In this podcast, we get to know the Whitley Award-winning conservationist, Rachel Ashegbofeh Ikemeh, Project Director at the Southwest Niger Delta Forest Project. Rachel won the award in 2020 for her work on chimpanzee populations in Nigeria. And is aiming to secure 20% of chimpanzee habitat in Southwest Nigeria.
Here she shares her experiences of being a woman in ‘field conservation.’
A non-traditional journey
Rachel began her career in conservation in 2005, but her career did not take a conventional path. As she explains, when she grew up, she didn’t watch National Geographic or know about David Attenborough.
Instead, she initially studied public administration in university. As a fresh graduate, she started looking for job opportunities, and “stumbled upon” an advert for interns with the Nigerian Conservation Foundation.
This, as she explains was “the beginning of it all” because a week or so later she was told that she passed the interviewee test and had secured a role as an intern with the foundation. This was her first step into conservation.
Reflecting on her career in conservation, Rachel highlights how her “can do” mindset has helped her in this sector. As she describes, “I’m still that person who felt like oh, there’s a problem, let me just try and get it fixed.” This positive mindset of trying to fix things led her to “plunge” herself into conservation.
A woman in the field
As a woman in field-based conservation, Rachel faced many challenges, particularly when she was young and new to the sector. For instance, she found people would not share issues or information with her.
In addition, she knew that in order to prove herself, she couldn’t show any sign of vulnerability, or she would risk being seen as “weak” and unable to keep up because of her being “a girl” in a team mostly composed of men.
Similarly, at the community level, people would challenge her career choice, asking her direct questions like: “Is it that you don’t have a family? You aren’t married? Who let you come out here to do something like this, looking for monkeys?” This was an issue her male counterparts didn’t encounter.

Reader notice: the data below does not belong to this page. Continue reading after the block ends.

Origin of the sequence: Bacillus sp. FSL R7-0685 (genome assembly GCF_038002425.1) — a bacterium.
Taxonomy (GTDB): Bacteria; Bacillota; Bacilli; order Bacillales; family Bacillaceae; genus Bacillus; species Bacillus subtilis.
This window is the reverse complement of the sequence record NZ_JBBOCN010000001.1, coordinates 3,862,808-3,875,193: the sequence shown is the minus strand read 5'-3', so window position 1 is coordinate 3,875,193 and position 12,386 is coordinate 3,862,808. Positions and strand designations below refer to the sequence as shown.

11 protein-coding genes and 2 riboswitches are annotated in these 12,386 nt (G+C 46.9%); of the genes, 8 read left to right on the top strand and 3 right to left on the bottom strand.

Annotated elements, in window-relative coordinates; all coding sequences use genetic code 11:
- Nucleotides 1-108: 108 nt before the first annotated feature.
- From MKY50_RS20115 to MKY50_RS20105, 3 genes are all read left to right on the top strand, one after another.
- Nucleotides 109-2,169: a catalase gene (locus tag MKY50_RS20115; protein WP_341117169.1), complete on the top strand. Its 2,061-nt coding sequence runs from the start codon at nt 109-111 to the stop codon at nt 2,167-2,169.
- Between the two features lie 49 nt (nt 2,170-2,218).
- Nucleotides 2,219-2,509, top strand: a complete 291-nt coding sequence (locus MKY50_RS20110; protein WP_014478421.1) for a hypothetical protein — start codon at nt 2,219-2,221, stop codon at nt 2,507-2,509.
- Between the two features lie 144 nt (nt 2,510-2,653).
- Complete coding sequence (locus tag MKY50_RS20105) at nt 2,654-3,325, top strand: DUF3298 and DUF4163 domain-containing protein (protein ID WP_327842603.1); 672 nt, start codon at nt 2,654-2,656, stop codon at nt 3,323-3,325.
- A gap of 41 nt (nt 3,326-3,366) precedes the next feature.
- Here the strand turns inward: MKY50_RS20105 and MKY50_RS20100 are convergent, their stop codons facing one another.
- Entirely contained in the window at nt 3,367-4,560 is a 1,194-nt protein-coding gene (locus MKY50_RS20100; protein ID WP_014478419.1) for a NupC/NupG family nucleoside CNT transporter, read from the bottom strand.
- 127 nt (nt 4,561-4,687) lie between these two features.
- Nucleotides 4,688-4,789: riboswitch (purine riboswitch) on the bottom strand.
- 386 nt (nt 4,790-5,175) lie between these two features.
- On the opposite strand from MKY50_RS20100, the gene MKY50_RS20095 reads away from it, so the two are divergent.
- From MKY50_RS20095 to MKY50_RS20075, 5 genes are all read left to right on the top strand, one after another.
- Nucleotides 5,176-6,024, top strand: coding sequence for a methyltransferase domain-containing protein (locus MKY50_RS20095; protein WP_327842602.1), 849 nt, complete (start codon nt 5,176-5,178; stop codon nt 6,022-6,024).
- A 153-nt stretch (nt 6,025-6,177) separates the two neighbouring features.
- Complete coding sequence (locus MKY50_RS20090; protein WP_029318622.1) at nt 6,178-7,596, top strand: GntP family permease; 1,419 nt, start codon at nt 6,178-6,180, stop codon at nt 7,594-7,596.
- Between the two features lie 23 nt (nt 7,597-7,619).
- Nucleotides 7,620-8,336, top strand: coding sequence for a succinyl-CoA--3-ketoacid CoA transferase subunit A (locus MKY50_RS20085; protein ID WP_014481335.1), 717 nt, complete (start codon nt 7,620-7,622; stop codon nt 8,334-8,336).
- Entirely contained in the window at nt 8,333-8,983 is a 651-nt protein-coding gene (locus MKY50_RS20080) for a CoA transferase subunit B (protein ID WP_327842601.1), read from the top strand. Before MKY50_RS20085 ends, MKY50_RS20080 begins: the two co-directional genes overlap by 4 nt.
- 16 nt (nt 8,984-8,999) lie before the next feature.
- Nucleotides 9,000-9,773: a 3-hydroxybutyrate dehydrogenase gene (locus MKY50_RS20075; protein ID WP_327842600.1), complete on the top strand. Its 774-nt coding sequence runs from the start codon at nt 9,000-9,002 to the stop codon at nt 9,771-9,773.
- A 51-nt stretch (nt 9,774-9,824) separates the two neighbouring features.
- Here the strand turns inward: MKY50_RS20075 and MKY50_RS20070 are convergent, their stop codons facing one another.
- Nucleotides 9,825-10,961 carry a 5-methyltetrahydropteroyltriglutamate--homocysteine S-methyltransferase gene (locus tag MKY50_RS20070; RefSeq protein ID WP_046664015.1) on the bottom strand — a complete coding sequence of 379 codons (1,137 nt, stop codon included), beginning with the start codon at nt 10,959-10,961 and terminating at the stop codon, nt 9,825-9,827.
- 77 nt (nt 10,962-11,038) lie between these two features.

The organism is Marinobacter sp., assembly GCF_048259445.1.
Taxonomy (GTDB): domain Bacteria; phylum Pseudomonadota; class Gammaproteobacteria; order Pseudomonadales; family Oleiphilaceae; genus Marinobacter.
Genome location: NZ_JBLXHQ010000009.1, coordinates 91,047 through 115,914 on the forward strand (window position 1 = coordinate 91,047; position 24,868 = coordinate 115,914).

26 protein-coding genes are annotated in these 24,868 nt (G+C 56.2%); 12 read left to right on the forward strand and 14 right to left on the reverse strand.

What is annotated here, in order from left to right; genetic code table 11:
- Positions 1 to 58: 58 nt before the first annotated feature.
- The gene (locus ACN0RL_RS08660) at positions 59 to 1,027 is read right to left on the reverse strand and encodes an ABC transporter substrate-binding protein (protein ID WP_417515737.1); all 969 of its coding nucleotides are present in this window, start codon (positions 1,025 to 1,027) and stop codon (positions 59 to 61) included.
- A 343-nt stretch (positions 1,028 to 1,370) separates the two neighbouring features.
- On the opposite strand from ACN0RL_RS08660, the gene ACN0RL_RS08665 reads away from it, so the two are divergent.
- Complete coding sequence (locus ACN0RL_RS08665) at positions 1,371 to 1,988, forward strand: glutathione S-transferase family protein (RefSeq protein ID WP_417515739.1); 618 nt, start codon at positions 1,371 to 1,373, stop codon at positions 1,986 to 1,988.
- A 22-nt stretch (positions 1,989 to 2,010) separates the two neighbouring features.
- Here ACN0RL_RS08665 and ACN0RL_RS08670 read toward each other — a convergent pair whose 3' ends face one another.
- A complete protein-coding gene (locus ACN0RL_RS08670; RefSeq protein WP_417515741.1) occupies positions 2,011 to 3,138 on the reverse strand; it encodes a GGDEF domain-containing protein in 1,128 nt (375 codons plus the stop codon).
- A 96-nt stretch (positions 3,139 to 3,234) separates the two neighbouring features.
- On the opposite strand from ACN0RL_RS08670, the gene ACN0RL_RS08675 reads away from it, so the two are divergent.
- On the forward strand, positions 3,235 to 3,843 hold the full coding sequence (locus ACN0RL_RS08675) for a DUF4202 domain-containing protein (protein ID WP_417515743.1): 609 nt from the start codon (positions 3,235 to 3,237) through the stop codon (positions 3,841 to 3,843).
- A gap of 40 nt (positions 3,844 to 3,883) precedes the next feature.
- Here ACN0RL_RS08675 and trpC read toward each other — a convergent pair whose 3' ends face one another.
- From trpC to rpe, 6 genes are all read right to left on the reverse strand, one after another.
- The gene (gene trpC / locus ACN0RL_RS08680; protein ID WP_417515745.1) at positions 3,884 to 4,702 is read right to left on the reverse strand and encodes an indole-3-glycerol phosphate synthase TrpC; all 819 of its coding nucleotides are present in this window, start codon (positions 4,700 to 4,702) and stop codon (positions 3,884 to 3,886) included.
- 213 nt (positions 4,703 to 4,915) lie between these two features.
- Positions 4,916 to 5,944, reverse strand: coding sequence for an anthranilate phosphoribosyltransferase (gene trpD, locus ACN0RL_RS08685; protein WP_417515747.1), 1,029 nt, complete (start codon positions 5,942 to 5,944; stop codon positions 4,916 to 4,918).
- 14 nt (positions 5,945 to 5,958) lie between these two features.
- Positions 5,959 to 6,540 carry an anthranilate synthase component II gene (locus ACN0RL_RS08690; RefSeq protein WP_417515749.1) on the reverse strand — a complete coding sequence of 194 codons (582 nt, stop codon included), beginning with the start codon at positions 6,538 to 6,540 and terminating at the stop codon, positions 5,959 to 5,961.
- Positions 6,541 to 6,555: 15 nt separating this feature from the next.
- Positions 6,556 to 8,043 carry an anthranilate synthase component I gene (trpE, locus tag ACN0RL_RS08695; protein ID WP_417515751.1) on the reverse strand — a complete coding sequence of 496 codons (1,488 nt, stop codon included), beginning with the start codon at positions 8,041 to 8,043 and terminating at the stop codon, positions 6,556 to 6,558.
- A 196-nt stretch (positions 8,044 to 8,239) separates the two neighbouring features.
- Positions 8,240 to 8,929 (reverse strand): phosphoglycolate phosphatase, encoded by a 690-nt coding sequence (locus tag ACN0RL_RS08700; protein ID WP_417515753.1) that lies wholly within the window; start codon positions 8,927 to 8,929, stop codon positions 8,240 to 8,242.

These days, she says the behaviours are less common, and she is no longer shocked or surprised. Instead, she “continues on like nothing has happened.” And her persistence has paid off as local communities do listen to her.
As well as experiencing challenges in the field, Rachel mentions the lack of role models as an issue, because so few people (particularly women) worked in conservation. She explains, “I didn’t see anybody becoming a field-based conservationist. That’s even male without them being male or female. I had to develop my own interests in conservation and had to build myself up.”
But Rachel did find inspiration early in her career in the form of Professor John Oates who eventually became a mentor. She describes how she has been inspired by him over the years: by his “work ethic, by his passion for conservation, and by his passion for building African leaders in conservation.”
Looking to the future, what makes Rachel most optimistic is the positive impact of people. While she acknowledges that she has a “thousand reasons to be pessimistic” she is also positive about the situation as she has seen first-hand how people can “totally change.”
She is also driven by seeing a growing number of young people “advocating for nature.” This she says gives her the most optimism. As she describes “I would say, the greatest optimism I’ve seen really is in people, and I think people really have the capacity to be the biggest champions for conservation.”
To learn more about Rachel and her inspiring career, listen to our podcast.
Please note, the podcast discusses sexual harassment. This comes up between minute 18.30 and minute 20. You can skip this section if you wish.